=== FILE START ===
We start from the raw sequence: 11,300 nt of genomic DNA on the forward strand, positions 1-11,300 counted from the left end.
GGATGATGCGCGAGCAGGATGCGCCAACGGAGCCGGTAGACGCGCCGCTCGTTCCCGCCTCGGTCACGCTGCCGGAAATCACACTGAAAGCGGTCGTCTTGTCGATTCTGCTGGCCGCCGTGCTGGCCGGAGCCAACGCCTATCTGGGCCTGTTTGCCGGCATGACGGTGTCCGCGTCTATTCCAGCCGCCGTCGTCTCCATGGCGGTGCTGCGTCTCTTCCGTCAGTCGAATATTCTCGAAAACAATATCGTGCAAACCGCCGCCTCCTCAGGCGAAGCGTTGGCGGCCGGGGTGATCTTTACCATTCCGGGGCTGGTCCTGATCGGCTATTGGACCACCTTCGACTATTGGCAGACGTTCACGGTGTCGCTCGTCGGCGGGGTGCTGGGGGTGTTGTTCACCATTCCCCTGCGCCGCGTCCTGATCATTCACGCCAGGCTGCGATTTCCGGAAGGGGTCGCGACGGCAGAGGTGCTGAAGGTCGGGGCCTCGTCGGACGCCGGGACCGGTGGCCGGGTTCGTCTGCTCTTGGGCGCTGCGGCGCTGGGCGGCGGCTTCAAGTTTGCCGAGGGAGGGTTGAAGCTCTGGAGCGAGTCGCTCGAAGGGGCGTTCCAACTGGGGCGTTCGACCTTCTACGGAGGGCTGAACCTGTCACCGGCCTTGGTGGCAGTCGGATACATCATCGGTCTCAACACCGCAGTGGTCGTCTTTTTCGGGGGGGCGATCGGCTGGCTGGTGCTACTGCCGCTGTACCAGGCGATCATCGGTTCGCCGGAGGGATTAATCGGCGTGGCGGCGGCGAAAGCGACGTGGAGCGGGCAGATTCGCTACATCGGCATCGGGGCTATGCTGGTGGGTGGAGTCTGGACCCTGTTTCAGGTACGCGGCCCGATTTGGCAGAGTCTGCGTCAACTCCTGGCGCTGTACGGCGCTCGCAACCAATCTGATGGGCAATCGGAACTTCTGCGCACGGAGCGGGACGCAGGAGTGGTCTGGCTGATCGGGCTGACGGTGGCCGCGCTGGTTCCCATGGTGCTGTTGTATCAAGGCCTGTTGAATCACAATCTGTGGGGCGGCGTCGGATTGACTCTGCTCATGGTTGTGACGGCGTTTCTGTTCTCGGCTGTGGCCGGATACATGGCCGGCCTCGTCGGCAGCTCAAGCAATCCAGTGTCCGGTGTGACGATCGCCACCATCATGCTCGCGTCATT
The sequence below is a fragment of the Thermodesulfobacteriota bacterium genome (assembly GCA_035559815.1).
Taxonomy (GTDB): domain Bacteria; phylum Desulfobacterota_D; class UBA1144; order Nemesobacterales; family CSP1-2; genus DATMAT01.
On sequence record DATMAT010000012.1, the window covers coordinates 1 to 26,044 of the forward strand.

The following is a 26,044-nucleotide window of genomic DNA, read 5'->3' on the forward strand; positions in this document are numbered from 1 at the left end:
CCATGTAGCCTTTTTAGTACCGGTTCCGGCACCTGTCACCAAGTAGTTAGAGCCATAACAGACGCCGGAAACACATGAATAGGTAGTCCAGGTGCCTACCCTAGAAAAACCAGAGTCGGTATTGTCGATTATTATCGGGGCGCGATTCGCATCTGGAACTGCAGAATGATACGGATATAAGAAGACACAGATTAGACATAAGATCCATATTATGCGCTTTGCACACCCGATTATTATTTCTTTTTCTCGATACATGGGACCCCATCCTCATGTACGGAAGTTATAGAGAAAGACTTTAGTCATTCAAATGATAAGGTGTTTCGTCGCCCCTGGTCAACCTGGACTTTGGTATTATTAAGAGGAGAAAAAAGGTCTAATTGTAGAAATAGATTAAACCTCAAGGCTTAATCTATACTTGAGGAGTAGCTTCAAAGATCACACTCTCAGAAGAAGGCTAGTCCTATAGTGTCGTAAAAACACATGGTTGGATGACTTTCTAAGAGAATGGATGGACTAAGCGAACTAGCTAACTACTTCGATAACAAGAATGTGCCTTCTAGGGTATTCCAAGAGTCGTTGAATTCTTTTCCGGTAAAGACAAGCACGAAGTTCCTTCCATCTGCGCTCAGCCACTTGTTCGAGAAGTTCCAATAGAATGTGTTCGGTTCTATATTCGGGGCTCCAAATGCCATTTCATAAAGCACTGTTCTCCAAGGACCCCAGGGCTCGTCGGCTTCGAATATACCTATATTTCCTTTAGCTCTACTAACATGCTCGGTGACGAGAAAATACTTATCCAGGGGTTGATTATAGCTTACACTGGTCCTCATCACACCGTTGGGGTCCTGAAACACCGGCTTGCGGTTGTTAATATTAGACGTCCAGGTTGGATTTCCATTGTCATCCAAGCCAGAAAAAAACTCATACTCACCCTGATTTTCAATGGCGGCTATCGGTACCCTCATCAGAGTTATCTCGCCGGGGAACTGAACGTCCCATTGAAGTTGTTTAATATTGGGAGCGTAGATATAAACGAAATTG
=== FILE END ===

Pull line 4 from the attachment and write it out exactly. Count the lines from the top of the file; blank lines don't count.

Taxonomy (GTDB): domain Bacteria; phylum Desulfobacterota_D; class UBA1144; order Nemesobacterales; family CSP1-2; genus DATMAT01.